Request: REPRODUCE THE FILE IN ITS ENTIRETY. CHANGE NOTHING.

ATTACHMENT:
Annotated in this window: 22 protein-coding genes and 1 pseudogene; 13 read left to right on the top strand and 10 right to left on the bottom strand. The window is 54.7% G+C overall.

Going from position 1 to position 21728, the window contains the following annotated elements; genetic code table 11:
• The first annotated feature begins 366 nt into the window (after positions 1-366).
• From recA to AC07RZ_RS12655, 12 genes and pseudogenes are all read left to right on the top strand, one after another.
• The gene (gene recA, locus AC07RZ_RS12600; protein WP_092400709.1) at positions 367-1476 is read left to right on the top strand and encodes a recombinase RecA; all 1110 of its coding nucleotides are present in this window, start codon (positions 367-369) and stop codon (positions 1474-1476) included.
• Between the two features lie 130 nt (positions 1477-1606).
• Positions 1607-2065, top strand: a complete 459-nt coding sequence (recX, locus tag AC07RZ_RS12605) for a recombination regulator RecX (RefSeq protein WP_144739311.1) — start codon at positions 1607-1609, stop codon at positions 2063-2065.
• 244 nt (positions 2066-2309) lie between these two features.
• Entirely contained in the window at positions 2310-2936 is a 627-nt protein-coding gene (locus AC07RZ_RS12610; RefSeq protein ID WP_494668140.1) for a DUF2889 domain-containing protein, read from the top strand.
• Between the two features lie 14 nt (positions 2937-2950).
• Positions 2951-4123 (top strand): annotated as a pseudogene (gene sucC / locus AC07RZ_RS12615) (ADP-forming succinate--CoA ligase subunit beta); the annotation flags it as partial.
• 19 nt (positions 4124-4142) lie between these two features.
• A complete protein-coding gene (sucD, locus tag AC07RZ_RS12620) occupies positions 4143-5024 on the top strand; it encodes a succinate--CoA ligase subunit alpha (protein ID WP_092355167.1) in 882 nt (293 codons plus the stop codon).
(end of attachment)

Annotated in this window: 22 protein-coding genes and 1 pseudogene; 13 read left to right on the top strand and 10 right to left on the bottom strand. The window is 54.7% G+C overall.

Going from position 1 to position 21728, the window contains the following annotated elements; genetic code table 11:
• The first annotated feature begins 366 nt into the window (after positions 1-366).
• From recA to AC07RZ_RS12655, 12 genes and pseudogenes are all read left to right on the top strand, one after another.
• The gene (gene recA, locus AC07RZ_RS12600; protein WP_092400709.1) at positions 367-1476 is read left to right on the top strand and encodes a recombinase RecA; all 1110 of its coding nucleotides are present in this window, start codon (positions 367-369) and stop codon (positions 1474-1476) included.
• Between the two features lie 130 nt (positions 1477-1606).
• Positions 1607-2065, top strand: a complete 459-nt coding sequence (recX, locus tag AC07RZ_RS12605) for a recombination regulator RecX (RefSeq protein WP_144739311.1) — start codon at positions 1607-1609, stop codon at positions 2063-2065.
• 244 nt (positions 2066-2309) lie between these two features.
• Entirely contained in the window at positions 2310-2936 is a 627-nt protein-coding gene (locus AC07RZ_RS12610; RefSeq protein ID WP_494668140.1) for a DUF2889 domain-containing protein, read from the top strand.
• Between the two features lie 14 nt (positions 2937-2950).
• Positions 2951-4123 (top strand): annotated as a pseudogene (gene sucC / locus AC07RZ_RS12615) (ADP-forming succinate--CoA ligase subunit beta); the annotation flags it as partial.
• 19 nt (positions 4124-4142) lie between these two features.
• A complete protein-coding gene (sucD, locus tag AC07RZ_RS12620) occupies positions 4143-5024 on the top strand; it encodes a succinate--CoA ligase subunit alpha (protein ID WP_092355167.1) in 882 nt (293 codons plus the stop codon).